Let me start by saying that I did not see as many films as I wanted to this past year. I didn’t realise I would be writing a best of 2015 list online at the start of the year and it has now come around to bite me. Clearly I should have more forethought. It’s already looking like this year I will be much better prepared to provide this service. Anyhow.
A lot of the entries on the list come from franchises and existing commodities. Most of the reboots, remakes, sequels and franchise entries were done surprisingly well (ignore Fantastic Four and Spectre) this year as (some) studios start to work towards making an art of tentpole filmmaking.
10. The Diary of a Teenage Girl
I love coming-of-age films (there are two on this list). I love films with female leads. I also love films with a good amount of idiosyncrasy. The Diary of a Teenage Girl has all of these and plays a little like Submarine mixed with Juno. Laugh-out-loud funny with jokes that come from a place of truth and sincerity. Bel Powley inhabits the quirky 15-year-old protagonist. Her performance captures teenage curiosity and infatuation and puts it on display for the audience. Alexander Skarsgård is equal parts creepy and charming, which justifies the machinations of the plot. Kristen Wiig’s portrayal of a single mother dealing with life is honest and delicate. A top shelf coming of age film with a good bit of quirk, heart, character, and humour.
9. Mission Impossible 5
I never thought I’d say this but I think I’m a fan of Tom Cruise. Tom Cruise the actor that is. Tom Cruise the person is beyond the scope of this website. After last year’s Edge of Tomorrow, I opened up to the idea of actually enjoying him on screen. In Mission Impossible: Rogue Nation Cruise returns to the role of Ethan Hunt and rides planes on the outside, does all his own stunt driving, dies, is reborn and doesn’t get the girl. What more could I want from an action film? MI: RN is another one of those films from this year that has a clear understanding of what it is to be a blockbuster, and that understanding and consciousness leads to it being a great film. In my opinion, self aware films are a good sign for the industry this year.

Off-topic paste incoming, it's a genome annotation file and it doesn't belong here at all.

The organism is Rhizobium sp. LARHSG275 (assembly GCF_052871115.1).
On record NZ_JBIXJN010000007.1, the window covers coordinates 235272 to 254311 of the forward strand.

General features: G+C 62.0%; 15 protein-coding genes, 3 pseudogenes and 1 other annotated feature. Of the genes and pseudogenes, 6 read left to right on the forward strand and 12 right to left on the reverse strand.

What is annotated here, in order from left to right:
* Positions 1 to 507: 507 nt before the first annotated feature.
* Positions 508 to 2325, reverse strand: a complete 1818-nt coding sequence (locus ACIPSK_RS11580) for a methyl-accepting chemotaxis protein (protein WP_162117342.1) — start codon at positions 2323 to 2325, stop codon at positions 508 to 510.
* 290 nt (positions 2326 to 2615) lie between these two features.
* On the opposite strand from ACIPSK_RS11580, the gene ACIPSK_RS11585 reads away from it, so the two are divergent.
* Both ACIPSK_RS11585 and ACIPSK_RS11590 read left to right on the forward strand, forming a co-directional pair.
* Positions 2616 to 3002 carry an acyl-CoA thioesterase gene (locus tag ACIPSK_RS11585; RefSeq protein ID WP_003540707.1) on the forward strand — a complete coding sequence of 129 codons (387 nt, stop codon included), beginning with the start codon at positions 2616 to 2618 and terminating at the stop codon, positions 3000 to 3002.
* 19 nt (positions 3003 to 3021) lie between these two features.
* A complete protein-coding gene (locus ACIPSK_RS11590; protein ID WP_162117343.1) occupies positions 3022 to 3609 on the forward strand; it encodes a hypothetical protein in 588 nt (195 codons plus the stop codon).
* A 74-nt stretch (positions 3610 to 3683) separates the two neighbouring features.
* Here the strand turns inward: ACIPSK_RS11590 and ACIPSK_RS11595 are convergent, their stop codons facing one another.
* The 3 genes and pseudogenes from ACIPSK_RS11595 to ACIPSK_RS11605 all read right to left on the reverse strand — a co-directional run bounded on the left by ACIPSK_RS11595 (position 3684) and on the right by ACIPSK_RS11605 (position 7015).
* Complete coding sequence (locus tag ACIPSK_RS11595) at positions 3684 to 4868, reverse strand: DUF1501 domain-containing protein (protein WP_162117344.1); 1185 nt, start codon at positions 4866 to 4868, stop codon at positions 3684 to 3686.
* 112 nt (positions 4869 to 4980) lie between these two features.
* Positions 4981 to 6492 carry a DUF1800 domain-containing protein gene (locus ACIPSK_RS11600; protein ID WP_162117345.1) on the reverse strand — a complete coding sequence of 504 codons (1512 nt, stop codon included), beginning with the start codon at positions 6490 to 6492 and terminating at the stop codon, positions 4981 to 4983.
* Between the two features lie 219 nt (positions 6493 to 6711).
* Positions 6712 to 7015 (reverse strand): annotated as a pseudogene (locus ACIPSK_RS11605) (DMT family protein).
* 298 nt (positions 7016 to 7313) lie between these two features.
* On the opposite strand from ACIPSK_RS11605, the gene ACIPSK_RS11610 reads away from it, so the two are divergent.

8. By the Sea
Moody, personal, at times disturbing, and almost insidious in its pace; Angelina Jolie’s third feature film succeeds in making the audience complicit to the voyeuristic temptations of the central troubled husband and wife. The performances central to this character study from Jolie, Pitt, Arestrup, and Laurent are magnetic. Charisma and presence drive the story more than plot at times. With meaningful framing and an eye for colour, making the most of the Maltese sun, the cinematography contrasts with the psychological brutality of the story. If nothing else, this film was different from everything I saw this year and that means a lot to me.
7. Me and Earl and the Dying Girl
Another coming-of-age film? You’re damn right. Me and Earl and the Dying Girl does a brilliant job at showing off its young cast. Allowing them the time they need and having the confidence that they can play entire scenes pitch perfect without having to rely on any excessive intercutting to find a performance that works. The story is well adapted from the novel, forming a tight script that moves along well. Sure there are a lot of trope-y elements to the film: whacky adults, token friends, extremely specific cliques, and an outsider protagonist. Me and Earl uses these clichés in an honest way, however, understanding why they became clichés. The film is also shot in an expressively meaningful style that is bold and fresh for the most part although at times it can be excessive. Another entry on the list that is here because it understands the form and executes it with flair.
6. The Martian
Some book adaptations don’t work as films. Personally I think some would be better as series on television. I’m looking at you This is Where I Leave You. Other books read like film scripts. The Martian, even though it contains a heap of maths and science, is one of these books. This isn’t to discount the brilliant work that was done by the script writers, directors, and actors that brought The Martian to the screen. It easily could have resulted in a lesser film. The decisions made by Ridley Scott and his creative team (except for some of the additions to the ending) made the transition look effortless.